Sunday Message by Guest Speaker Elaine Bourne
Elaine M. Bourne is Director of the Community Mediation Services Program (CMS) of Volunteers of America, Northern New England (VOANNE); a state-wide program designed to transform conflict and preserve relationships. She is an experienced mediator, facilitator and conflict resolution trainer and consultant. She leads a diverse team of individuals providing mediation services for members of the agricultural community, veterans and military families and a full-range of community-based conflict resolution services, training programs and skill-building sessions.
Elaine is a member of the Board of Governors of the Maine Association of Mediators and is active with other organizations, including the Beginning Farmers Resources Network Council in Maine. Prior to joining VOANNE, Elaine worked for more than 15 years with law students, developing extensive experience, and a national reputation, as a leader in legal education administration – student services, including admissions and career development. Institutions she was associated with include the Washington University School of Law in St. Louis, Boston University School of Law, and the Dickinson School of Law of the Pennsylvania State University. She holds a J.D. from the University of Pittsburgh School of Law and a B.A. from Eisenhower College of the Rochester Institute of Technology.
Message from Rev. Pat Bessey
Happy Valentine’s to you… God loves you and so do I!
This Sunday is our Annual Meeting and everyone is invited. It is a time for us as a community to come together and discuss the health and support the mission of Unity of Greater Portland as we look at the past year and the way forward. Your voice and presence are important to us – it takes all of us to make this community.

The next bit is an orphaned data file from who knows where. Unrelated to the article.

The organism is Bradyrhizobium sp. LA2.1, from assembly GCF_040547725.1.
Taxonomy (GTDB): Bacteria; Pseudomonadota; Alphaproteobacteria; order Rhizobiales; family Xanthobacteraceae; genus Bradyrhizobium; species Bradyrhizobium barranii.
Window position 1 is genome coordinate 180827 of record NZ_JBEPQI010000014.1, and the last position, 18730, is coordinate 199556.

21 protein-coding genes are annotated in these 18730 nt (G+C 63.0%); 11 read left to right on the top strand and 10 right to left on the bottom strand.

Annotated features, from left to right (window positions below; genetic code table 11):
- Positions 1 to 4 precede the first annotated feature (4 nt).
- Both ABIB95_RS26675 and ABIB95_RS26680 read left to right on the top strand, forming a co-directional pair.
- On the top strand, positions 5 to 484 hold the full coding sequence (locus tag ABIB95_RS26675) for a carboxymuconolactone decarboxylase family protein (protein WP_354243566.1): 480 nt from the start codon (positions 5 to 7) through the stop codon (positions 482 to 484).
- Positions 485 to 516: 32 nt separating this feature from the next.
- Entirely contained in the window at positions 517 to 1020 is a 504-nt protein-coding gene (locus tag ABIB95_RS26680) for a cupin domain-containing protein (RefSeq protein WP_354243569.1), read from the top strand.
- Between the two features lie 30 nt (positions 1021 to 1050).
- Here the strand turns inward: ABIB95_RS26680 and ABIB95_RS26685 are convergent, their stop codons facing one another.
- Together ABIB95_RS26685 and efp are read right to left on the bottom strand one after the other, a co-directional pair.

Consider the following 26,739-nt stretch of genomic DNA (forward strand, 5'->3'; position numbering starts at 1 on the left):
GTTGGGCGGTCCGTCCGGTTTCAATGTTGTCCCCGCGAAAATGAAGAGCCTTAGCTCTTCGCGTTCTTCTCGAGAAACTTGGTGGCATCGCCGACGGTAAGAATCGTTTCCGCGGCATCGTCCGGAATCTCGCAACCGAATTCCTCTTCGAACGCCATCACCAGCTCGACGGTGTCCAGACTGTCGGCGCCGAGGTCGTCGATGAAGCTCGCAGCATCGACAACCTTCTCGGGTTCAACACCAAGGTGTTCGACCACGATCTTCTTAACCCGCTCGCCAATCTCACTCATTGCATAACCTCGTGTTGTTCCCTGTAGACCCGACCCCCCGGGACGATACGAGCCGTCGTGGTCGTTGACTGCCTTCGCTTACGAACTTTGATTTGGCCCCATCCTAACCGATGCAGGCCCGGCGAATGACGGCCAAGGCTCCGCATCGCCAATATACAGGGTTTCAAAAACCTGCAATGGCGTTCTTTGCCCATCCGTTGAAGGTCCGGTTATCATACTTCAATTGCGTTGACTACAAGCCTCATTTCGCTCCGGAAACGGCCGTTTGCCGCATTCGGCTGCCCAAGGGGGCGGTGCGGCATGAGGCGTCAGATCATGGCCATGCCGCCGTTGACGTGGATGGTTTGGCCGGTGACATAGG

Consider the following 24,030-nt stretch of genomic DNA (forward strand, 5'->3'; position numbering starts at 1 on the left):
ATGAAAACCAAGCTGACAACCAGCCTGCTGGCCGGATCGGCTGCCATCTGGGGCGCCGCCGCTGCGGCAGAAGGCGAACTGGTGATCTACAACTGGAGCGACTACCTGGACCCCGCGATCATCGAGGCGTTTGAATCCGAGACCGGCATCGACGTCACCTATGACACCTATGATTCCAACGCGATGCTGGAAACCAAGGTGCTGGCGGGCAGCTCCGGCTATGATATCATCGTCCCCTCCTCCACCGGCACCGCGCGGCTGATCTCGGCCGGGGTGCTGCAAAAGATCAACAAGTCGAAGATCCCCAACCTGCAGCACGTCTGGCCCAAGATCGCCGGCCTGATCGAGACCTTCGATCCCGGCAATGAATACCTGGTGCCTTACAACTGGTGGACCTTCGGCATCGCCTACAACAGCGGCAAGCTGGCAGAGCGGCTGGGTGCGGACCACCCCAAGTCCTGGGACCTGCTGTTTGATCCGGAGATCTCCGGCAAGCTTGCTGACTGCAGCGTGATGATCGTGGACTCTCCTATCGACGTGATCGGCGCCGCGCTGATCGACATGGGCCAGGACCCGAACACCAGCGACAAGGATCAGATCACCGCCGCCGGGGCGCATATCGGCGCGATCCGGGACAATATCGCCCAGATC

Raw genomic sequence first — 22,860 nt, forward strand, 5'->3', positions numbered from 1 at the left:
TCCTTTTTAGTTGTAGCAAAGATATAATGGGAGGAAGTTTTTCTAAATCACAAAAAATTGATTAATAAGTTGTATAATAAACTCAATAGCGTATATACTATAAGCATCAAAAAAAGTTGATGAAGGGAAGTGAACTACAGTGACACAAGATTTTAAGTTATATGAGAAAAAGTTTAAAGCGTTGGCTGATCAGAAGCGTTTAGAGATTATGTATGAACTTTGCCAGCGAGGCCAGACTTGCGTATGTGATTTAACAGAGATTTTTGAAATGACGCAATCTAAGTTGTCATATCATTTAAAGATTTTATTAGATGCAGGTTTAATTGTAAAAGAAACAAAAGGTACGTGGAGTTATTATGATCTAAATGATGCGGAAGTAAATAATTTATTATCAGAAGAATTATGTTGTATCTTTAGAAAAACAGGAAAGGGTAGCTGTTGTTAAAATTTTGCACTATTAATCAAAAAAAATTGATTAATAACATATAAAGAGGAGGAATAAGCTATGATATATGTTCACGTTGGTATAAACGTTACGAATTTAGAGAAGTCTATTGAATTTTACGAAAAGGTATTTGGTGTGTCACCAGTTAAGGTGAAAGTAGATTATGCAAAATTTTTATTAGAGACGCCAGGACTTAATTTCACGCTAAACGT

This past Sunday we had as a guest speaker, Elaine Bourne, a trained mediator with Volunteers of America. She shared the importance of listening and good communication skills. Did you know that the very same letters are found in “listen” and “silent”? It stands to reason then we must be silent in order to listen. Listening is both a skill and art that many of us have not learned very well. If you are anything like me, you are formulating a response rather than being fully present. This doesn’t happen in every interaction; however, it is pretty common. Multitasking is another deterrent from being fully present. I am watching myself as I am typing this that I am also half listening to a comment from Rev LeRoy. I can just imagine that you might do the same thing.
In her talk, Elaine showed a slide that broke down the components of the Chinese symbol for listening. The symbol for that one word is comprised of symbols for ears (to hear), heart (to feel), eyes (to see), mind (to think), and undivided attention (to focus). This demonstrates the complexity and richness of good listening.
Elaine gave great tips on better communication skills which everyone of us can benefit from.
I will leave you with this quote, and look forward to seeing you at our Annual Meeting on Sunday.
“We should all know this: that listening, not talking, is the gifted and great role, and the imaginative role. And the true listener is much more beloved, magnetic than the talker, and he is more effective and learns more and does more good. And so, try listening. Listen to your wife, your husband, your father, your mother, your children, your friends; to those who love you and those who don’t, to those who bore you, to your enemies. It will work a small miracle. And perhaps a great one.” — Brenda Ueland
You are a blessing in my life,
Rev. Patricia Bessey